Playing Angry Birds on a quantum computer? probably a bad idea. But embedding classical logic in a quantum circuit is a crucial step towards useful quantum algorithms. Let’s dive deeper.

Hypothetically speaking, would it be possible to conduct a Zoom call on a quantum computer?

Theoretically, YES. Since classical logic can be implemented by quantum logic (i.e — NAND gates could be translated into Toffoli gates), every classical program could be executed on a quantum computer

Practically — it’s a poor idea. In most cases, classical computers are much more efficient than quantum computers in processing classical logic. Thus, running Zoom on a quantum machine will result in a disappointing user experience. Quantum computers have an advantage when there is an algorithmic quantum speedup. These are very important, but currently rare, cases.

But here is where it gets interesting: sometimes, embedding classical logic within a quantum algorithm, is a necessary step in our way to a useful quantum circuit that could bring a real advantage.

Classical logic is an inherent part of some of the most useful quantum algorithms, such as creating complex oracles in a Grover search, embedding classical wisdom in a VQE ansatz, or comparing asset price to a benchmark when calculating option pricing using the amplitude estimation algorithm.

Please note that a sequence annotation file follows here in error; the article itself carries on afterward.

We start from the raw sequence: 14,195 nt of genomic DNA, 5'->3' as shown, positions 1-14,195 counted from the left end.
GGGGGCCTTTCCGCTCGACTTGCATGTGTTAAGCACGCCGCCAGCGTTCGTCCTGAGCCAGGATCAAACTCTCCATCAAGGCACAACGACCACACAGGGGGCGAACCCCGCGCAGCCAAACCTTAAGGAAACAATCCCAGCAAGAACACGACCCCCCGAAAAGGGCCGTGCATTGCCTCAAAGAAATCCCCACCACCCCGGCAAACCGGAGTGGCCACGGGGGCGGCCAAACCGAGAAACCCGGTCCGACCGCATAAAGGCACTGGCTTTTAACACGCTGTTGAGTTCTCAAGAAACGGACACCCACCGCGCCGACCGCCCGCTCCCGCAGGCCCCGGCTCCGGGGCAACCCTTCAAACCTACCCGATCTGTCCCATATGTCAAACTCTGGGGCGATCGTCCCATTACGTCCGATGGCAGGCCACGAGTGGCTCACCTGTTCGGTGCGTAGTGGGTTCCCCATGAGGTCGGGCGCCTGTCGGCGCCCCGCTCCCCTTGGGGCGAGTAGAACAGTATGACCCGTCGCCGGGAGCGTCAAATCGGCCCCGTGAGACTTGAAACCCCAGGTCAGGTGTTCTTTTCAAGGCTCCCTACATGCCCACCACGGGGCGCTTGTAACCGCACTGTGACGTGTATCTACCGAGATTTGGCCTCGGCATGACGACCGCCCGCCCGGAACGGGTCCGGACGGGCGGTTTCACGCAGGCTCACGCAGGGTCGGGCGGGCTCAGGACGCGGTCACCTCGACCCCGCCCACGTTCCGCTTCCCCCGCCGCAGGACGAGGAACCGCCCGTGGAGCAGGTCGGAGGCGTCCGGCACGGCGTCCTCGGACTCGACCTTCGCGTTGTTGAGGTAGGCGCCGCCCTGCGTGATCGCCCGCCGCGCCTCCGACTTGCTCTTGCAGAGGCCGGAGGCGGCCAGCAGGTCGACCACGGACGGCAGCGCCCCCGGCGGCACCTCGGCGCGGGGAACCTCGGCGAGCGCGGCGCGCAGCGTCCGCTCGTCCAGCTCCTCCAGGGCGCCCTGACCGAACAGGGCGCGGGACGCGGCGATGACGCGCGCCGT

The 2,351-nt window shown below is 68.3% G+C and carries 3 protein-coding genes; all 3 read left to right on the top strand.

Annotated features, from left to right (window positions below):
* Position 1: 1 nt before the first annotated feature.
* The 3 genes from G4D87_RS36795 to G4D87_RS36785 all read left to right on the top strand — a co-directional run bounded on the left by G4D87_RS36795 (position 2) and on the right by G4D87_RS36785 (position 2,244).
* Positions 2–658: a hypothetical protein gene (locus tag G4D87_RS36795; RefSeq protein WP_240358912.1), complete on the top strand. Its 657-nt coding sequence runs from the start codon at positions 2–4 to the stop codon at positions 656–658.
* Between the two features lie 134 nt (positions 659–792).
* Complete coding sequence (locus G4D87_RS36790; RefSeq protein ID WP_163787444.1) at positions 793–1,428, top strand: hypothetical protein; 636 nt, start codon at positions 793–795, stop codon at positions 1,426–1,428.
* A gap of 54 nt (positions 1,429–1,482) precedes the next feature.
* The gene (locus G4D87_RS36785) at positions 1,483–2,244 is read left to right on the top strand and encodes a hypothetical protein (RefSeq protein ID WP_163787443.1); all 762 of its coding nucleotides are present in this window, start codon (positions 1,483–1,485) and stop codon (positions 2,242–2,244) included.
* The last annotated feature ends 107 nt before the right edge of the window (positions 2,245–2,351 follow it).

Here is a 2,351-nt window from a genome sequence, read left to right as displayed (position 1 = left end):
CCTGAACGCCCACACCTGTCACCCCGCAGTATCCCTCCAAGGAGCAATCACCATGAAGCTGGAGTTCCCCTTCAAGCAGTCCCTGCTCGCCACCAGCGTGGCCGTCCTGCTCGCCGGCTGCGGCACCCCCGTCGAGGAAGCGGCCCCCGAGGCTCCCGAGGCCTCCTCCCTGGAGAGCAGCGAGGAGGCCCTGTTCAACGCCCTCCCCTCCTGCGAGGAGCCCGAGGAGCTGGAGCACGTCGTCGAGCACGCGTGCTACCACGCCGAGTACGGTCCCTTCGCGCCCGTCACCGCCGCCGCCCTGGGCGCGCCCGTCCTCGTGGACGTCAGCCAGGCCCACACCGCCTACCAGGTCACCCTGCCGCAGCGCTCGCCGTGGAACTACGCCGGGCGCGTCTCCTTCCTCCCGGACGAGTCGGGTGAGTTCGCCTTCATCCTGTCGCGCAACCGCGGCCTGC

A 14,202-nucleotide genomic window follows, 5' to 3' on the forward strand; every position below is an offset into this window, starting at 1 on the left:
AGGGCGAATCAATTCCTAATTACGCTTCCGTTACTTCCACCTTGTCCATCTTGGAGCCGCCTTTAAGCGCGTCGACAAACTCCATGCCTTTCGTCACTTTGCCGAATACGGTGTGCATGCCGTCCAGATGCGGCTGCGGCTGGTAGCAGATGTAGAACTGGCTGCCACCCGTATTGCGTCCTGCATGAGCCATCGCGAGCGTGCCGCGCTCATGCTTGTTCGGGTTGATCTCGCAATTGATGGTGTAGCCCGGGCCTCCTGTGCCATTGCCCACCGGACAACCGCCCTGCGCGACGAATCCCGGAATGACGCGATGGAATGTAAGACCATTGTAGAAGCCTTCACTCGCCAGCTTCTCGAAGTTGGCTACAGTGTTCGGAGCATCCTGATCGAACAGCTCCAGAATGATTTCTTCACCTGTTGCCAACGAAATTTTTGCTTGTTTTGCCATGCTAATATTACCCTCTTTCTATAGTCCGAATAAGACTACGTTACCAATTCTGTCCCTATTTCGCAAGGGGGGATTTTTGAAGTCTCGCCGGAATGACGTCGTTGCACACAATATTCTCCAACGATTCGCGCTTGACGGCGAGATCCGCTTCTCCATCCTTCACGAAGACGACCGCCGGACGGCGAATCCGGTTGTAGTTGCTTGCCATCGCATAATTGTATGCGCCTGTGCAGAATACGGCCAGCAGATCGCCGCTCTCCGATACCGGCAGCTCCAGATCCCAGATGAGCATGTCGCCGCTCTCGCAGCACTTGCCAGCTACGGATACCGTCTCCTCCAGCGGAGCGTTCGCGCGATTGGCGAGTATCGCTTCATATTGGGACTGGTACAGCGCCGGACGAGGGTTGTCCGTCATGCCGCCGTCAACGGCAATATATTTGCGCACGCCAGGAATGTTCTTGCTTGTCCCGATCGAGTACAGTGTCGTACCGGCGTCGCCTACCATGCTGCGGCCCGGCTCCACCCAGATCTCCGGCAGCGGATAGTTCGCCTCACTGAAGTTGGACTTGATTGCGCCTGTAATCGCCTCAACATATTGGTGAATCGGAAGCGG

Over time, the development of quantum algorithms will accelerate, and classical logic embedded in a quantum circuit will play a crucial role. However, there is a risk that such embedded logic might also become a significant bottleneck.

Let’s explore this further. Imagine designing a classical circuit that executes a simple logic function at the gate level, and doing so without using an abstraction language such as VHDL. If you succeed, it might look like this -

However, if you used a high-level language, it becomes much more manageable effort, such as:

If designing such a classical circuit with no abstraction language is difficult, it is practically impossible to design — without an abstraction language — a quantum circuit that applies the same classical logic. For example, here’s a real quantum circuit that implements the simple operation of a² — b², on two small quantum registers:

Such a circuit would be nearly impossible to design at the gate level. How did I do it? It was synthesized from a high-level model using the Classiq platform, and you can see the code below.

I could not have designed it without automatic synthesis, and definitely couldn’t design more complex, large-scale quantum circuits, applying classical logic. Moreover, this circuit would just be a part of a larger, more complex circuit that performs other functions. A platform like Classiq not only makes it possible to design previously impossible circuits but also optimizes them in the context of the additional functionality that the designer wishes to implement.

Hybrid quantum/classic circuits are here to stay. Having such synthesis tools that allow the implementation of the desired logic is a major and critical step in our ability to safely say we are prepared for the quantum future.